by Karine Tovmassian
There comes a point where we sort of glance around and notice no one is watching us. This is a crossroads. We must act and as such our lives are defined by our ability to sit back at this defining moment and push, with all our might, launching the rolling office chair into a smooth glide across the leased space, letting it flow as far as it is able, thereby solidifying the longest vault from office desk to last recorded point and finalizing the glide-a-thon olympic score for the set year. It also works with colleagues, freshly waxed floors and the brilliant ability to dull them using only the socks one has worn on the day of. The challenges are never written in the rule books. No HR department has ever highlighted “Sumo-Suit Wrestling Day.” In fact, most HR people are raising a well-trained eyebrow at my harrowing examples. It’s ok. Calm down. The people with passion and imagination are quite ready to cease all morale-building activities and get back to soul-crushing 9-5 that pays the bills and destroys inspiration.
I don’t have this problem. I stopped working for other people back in 2006. It was a fantastically stupid move, which I cleverly shrugged off as “brave” when everyone asked me about it. I got myself the best boss in the world, me. I love me as a boss. I am really cool about starting hours and don’t ever have to punch in or out so long as the work gets done. Naps are par for the course. Bunny slippers, check. Water kettle with exotic teas, at the ready. I’ve been working for myself since 2006 and I’ve looked back a thousand times only to realize it really doesn’t get better than this. The only real hardline rule I have is “the work gets done first and it all doesn’t have to get done today.” Having worked for other people, agencies, departments and all that jazz, I realized the common rules were in place to ensure the laziest and least competent worker ensured his or her work was complete. But these common rules laid waste to any kind of imaginative desire, ability to think freely or any inkling of efficiency. I’ve worked in places where being 10 minutes early to work was punished by forcing employees to wait outside until 2 minutes before the hour. I’ve worked for those who considered their staff to be hired help for the day and made sure they excelled at menial tasks despite the requisite for higher education degrees. Like I said earlier: “soul-crushing.”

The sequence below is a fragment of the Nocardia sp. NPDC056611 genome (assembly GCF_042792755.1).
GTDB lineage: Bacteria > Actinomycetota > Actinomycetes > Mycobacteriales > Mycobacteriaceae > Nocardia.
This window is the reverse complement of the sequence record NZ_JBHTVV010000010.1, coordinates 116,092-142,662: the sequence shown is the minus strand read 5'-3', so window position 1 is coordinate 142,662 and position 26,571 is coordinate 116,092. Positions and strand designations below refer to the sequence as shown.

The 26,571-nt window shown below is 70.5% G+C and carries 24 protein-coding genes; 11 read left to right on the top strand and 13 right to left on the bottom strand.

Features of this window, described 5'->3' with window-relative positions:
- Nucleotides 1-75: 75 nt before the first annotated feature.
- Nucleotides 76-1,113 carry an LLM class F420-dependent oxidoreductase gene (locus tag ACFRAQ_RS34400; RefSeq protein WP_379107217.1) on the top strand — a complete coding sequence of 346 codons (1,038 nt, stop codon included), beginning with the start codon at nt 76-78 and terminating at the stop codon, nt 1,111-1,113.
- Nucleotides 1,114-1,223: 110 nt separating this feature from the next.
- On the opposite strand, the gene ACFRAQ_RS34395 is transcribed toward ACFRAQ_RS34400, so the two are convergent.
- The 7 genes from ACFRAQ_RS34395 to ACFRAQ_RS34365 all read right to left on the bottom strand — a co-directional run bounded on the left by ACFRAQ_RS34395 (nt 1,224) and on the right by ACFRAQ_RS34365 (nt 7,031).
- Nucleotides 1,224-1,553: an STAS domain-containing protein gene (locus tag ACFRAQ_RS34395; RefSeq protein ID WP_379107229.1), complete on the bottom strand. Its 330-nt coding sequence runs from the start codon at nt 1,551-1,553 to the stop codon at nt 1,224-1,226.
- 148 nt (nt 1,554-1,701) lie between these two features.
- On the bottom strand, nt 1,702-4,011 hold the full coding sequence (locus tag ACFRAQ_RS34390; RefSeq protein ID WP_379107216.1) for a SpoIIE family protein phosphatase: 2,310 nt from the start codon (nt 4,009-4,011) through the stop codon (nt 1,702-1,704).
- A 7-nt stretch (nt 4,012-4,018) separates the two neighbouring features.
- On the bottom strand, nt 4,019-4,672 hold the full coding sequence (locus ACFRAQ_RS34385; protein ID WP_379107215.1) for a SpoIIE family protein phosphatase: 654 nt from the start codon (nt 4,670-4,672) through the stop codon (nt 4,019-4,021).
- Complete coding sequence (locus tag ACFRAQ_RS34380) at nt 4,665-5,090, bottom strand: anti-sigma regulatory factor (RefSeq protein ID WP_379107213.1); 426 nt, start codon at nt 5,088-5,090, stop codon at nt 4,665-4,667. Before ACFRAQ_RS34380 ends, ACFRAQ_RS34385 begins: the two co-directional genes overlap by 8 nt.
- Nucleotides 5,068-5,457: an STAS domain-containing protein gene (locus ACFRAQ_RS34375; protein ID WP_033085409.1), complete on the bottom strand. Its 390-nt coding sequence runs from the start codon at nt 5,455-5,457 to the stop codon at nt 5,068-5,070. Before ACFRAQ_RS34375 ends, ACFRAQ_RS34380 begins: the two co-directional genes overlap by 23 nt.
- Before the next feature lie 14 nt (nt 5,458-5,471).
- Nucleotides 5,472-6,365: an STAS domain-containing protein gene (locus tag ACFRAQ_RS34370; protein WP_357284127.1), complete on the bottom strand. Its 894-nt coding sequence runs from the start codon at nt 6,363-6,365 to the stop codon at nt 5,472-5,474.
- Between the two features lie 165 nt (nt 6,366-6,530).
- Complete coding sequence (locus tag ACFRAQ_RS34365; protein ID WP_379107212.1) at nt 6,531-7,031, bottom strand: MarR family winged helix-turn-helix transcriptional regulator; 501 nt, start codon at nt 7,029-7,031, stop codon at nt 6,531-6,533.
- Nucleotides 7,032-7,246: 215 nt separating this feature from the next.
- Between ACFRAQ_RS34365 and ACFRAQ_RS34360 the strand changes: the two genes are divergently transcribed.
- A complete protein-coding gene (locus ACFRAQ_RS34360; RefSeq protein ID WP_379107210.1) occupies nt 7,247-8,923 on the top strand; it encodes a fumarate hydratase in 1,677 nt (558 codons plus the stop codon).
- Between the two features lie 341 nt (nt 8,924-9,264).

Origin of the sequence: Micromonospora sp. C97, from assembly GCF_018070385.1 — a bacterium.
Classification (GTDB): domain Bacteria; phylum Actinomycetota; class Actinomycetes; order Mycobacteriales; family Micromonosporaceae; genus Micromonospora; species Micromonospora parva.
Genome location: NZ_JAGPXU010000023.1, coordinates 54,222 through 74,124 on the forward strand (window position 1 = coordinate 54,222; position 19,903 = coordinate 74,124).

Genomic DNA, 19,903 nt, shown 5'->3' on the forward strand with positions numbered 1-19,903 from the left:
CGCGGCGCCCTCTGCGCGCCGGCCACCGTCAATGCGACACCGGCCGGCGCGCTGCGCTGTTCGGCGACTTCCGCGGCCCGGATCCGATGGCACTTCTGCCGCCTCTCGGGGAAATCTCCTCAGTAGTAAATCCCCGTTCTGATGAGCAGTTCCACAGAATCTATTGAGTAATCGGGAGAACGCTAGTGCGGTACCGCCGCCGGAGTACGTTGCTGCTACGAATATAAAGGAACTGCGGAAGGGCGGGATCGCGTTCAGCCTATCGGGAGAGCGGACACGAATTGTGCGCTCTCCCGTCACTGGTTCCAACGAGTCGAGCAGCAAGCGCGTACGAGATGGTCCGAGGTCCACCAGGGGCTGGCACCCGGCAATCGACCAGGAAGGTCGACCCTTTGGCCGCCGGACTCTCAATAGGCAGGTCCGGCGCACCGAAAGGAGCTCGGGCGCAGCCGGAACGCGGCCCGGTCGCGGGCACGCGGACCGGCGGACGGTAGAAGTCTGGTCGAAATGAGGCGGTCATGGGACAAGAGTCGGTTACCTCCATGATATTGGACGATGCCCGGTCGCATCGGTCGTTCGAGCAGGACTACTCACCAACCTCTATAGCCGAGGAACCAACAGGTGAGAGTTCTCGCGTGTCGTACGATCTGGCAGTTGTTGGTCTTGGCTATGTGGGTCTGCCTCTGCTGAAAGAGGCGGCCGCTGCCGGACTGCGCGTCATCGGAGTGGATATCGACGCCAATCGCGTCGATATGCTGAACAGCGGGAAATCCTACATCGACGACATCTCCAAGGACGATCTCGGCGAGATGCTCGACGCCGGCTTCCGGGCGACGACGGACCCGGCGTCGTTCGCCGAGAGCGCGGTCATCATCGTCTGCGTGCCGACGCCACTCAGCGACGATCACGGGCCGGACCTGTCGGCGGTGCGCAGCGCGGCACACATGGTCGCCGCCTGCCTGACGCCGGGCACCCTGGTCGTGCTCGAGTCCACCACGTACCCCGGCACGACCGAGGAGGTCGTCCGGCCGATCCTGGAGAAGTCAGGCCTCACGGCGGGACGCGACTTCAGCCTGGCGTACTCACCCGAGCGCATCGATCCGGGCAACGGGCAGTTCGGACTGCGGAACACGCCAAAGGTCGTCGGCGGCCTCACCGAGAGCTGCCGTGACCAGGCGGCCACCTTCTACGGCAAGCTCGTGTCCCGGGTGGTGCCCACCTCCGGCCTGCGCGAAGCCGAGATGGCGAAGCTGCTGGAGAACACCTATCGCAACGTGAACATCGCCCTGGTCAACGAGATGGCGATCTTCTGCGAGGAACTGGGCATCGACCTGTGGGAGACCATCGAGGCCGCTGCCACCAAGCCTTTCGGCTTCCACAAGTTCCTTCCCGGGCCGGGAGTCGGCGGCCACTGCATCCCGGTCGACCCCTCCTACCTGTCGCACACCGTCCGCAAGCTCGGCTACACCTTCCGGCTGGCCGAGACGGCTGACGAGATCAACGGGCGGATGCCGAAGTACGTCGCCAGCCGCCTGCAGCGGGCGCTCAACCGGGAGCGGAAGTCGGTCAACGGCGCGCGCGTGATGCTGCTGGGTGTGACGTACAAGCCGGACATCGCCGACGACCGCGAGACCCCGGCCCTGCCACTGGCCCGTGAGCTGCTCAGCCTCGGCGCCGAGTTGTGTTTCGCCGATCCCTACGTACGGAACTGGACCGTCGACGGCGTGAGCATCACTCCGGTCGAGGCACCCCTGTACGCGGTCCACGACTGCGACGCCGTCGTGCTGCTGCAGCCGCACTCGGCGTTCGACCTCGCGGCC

So, I got mad enough to create a vision of the kind of work environment I wished I had. The type of colleagues I wished I had and when I lined it all up, instead of complaining, I quit my job and started my own company. That’s a fancy way of saying I stoped getting a steady paycheck and panicked at the end of every month until I figured it all out. I’ve been working for myself for over 13 years now. I still haven’t figured it all out. I’ve never taken a business course. I studied Humanities and Classical Languages and Literatures in college. They’ve served me quite well. The ability to articulate a point, either in written form or during a speech, has been essential to my success. Every field I’ve worked in has needed someone to “get this down on paper so everyone can understand it.” Business calls it “marketing.” Government calls it “contracts.” Law Enforcement calls it “outreach.” Everyone needs their message relayed, and in our world of instant social media hysteria, the ability to focus on discussion is even more relevant. Being a wordsmith in times of linguistic shenanigans is doubly relevant because meaning, for us writers, lives in the hearts of words. Writers ought to consider all aspects of a word, weighing its perception along with its actual meaning or meanings before slapping them down on paper. I don’t fling them about carelessly. Those who create dis-ease with their writing are lovers of chaos. Real writers love order. We create order from chaos. That’s why our notebooks look so freakish sometimes. It takes a lot to coral chaos. It doesn’t always happen in our heads we need to get it down onto paper. Thus, notebooks and planners.